I normally am not the biggest fan of raunchy comedies but the history angle of this film had me intrigued. Unfortunately I should have gone with my initial instinct. I can see what the maker’s of this film were trying to do but it all landed very flat for me.
This film felt like you got a group of the stupidest college frat guys together and had them write the script. The jokes are very raunchy but the problem is they aren’t the least bit funny. The few that are funny are repeated to the point of exhaustion. There is nothing that feels insightful, evocative or worst of all funny. Just watch Hamilton or even 1776 instead. Those are far better than this disaster of a film.
1 out of 10
Sometimes it is refreshing to watch a film that knows what it is and doesn’t try to be anything more. Trust is such a film. It knows it’s melodramatic soap opera and that’s what it is. If you like spicy romantic films like the kind of they have on Lifetime Channel than you will enjoy this- only Trust has better acting than you will see on Lifetime.
Victoria Justice and Matthew Daddario star as a couple who are struggling to connect with the stress of their jobs and trying to become pregnant. Katherine McNamara is the vixen who tempts Daddario and Lucien Laviscount has his eye on Justice. It’s predictable but I had fun watching it.
It helps that Daddario and Justice have great chemistry and their scenes together sizzle.
6 out of 10
I have mixed feelings about Witnesses. On one hand it is impressive how the film embraces the messiness of the story of the 3 witnesses to the Book of Mormon. They all separated from Joseph Smith and the movie doesn’t shy away from that. The acting and production values are all also impressive with a Joseph Smith that looks a lot like a young James Marsden.
The problem is the narrative gets muddy and confusing and I can’t imagine anyone outside the church understanding what is happening or caring. Big things happen spiritually that don’t have the gravitas they should have especially when they are the subject of such persecution later.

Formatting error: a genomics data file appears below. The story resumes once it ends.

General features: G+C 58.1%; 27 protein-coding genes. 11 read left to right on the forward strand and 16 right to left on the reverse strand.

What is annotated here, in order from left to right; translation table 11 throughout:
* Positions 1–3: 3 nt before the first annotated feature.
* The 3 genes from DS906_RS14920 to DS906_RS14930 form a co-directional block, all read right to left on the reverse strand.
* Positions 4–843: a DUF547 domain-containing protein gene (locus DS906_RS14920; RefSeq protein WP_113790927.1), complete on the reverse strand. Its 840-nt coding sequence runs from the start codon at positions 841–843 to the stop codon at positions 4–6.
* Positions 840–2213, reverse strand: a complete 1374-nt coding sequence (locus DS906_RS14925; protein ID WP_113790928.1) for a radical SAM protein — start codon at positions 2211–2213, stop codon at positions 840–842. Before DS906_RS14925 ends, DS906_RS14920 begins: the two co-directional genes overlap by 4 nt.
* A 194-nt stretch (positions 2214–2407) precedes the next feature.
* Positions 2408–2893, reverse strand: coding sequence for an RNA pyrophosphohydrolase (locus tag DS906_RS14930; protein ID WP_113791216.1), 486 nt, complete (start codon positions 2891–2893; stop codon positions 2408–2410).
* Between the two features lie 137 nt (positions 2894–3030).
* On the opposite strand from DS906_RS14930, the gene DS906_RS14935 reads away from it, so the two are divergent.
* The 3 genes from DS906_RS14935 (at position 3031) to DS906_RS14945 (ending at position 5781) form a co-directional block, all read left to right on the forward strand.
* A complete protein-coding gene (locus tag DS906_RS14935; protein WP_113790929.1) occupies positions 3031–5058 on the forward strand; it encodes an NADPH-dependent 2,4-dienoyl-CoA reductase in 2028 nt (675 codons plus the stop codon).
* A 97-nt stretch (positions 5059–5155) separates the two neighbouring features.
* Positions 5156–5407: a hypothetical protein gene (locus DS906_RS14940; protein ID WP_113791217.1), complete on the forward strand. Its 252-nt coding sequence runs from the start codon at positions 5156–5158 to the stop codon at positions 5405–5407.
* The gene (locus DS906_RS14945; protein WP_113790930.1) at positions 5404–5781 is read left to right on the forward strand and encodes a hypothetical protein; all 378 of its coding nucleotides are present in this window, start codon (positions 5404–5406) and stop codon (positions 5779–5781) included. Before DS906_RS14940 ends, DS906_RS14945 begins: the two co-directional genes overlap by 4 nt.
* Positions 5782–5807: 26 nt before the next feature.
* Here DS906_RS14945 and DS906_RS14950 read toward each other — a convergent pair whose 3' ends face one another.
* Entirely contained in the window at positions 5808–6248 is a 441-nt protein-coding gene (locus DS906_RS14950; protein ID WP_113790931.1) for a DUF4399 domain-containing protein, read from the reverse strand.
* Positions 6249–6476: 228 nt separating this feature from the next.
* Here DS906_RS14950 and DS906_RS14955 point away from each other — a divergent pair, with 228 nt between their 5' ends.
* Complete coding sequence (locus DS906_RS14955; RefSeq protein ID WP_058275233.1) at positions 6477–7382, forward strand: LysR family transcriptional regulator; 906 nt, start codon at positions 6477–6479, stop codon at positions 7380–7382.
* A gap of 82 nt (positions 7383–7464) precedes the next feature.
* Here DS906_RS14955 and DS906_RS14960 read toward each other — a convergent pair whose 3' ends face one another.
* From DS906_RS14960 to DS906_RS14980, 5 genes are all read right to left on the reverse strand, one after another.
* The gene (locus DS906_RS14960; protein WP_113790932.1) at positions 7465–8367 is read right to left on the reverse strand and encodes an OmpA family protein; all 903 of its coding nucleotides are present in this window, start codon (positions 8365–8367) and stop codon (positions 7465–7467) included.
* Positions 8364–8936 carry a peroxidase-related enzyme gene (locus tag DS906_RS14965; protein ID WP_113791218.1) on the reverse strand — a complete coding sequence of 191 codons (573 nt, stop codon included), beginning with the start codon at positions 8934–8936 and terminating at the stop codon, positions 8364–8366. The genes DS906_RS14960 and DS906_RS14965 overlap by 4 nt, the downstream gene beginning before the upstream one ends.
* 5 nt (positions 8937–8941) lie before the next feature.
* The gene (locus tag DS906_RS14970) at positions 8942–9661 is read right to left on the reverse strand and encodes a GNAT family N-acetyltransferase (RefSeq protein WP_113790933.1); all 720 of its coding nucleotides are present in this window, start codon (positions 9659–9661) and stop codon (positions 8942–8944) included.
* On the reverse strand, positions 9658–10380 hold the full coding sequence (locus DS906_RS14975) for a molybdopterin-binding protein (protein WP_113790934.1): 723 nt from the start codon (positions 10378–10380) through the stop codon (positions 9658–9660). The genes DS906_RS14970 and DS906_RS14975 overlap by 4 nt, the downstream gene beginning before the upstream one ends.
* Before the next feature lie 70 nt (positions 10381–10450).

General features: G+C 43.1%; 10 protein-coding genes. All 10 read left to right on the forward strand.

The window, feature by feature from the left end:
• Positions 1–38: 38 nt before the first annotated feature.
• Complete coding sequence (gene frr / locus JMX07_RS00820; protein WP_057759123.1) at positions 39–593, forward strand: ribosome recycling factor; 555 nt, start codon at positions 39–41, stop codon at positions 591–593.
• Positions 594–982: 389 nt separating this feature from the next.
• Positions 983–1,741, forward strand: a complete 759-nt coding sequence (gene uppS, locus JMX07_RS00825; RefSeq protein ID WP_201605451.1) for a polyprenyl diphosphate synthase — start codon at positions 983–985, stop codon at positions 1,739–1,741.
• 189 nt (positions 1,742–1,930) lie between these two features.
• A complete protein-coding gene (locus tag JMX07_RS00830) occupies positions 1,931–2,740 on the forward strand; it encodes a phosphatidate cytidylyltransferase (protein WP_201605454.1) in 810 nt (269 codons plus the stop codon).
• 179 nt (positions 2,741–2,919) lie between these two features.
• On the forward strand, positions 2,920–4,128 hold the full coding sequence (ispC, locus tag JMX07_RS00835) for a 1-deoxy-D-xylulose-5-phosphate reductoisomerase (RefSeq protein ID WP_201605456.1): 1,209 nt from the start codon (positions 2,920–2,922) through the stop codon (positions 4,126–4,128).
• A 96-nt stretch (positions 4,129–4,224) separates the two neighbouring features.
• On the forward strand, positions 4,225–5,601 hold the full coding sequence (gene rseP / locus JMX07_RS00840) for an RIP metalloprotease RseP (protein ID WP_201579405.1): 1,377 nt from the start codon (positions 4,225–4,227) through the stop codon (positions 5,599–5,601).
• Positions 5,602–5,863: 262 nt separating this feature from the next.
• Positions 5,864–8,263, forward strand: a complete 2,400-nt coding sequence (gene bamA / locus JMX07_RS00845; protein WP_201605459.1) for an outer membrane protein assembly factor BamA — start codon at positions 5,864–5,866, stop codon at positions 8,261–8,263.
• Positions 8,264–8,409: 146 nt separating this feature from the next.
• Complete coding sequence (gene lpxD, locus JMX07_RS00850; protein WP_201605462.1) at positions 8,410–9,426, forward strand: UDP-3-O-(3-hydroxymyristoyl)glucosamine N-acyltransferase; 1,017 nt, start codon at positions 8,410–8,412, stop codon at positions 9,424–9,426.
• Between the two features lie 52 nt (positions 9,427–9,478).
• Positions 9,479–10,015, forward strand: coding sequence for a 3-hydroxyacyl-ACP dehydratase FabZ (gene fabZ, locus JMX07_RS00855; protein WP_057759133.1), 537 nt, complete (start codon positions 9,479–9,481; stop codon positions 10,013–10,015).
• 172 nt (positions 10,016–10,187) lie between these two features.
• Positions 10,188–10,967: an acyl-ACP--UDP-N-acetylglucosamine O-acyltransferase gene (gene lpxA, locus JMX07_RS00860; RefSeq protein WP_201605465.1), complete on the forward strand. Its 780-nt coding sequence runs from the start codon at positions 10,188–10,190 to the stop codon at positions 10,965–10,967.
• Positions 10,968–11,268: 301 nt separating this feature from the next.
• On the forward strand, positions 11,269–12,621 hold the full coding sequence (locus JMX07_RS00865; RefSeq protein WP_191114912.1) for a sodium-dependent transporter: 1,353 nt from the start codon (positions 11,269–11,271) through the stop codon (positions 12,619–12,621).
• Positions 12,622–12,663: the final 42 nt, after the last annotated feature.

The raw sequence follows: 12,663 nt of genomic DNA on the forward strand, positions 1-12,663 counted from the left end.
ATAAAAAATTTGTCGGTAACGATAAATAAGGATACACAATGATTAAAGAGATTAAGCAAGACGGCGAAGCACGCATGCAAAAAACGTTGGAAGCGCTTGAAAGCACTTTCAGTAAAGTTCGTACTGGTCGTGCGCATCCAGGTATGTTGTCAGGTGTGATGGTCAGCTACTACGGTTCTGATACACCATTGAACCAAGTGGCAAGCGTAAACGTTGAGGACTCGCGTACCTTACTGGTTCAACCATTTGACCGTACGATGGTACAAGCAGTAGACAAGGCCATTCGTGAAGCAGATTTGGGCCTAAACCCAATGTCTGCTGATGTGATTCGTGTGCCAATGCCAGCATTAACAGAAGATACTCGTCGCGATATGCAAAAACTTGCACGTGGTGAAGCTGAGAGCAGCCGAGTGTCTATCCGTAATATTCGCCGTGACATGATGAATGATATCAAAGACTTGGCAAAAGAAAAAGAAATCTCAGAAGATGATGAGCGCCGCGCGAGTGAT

I recommend it for members of the church that want to learn more about these key players in church history but that’s about it.
5.5 out of 10
Smile Worthy (Barely)
So there you have it. That’s what I have been watching lately (along with the full reviews I’ve done and a whole bunch of TV I will recap later).
What about you? What have you been watching? Did any of you get to go to the virtual Tribeca Film Festival?
I’m ;not sure what I was expecting from a new sequel to the1996 hit movie Space Jam? The original isn’t a great movie but it’s a serviceable family comedy carried mainly by how much I love the Looney Tunes. Now we have this sequel, Space Jam: A New Legacy and I’d say the exact same thing: It’s not a great movie but it’s serviceable carried by how much I love the Looney Tunes. If you want a truly great Looney Tunes entry check out the recent Looney Tunes Cartoonson hbo max. Those are something special. This movie is just ok.
In Space Jam: A New Legacy they replace Michael Jordan with Lebron James and have him on a quest to find his son and save him from the clutches of Al-G Rhythm played by Don Cheadle (in an over the top performance I had fun with). Some have compared this story to Stephen Spielberg’s Hook and they aren’t wrong there. I didn’t mind that plot device for the story but it did feel a little too serious and somber for a movie with crazy cartoon antics I seem to be the only one who enjoyed Tom and Jerry this year but that film kept a more consistent tone. I also seem to enjoy callbacks to IP in projects more than most critics. It can be cringy, but for example, I enjoyed the Disney characters in Ralph Breaks the Internet or The Shining sequence in Ready Player One. Other people seem very annoyed by these scenes, and I can understand why, but for whatever reason they amuse me. The same is true here. I liked when they are going through the ‘Warner-verse’ and collecting the Looney Tunes members from other Warner Bros films. It was clever and funny, for example, when they get Lola from Wonder Womanor Road Runner from Mad Max Fury Road.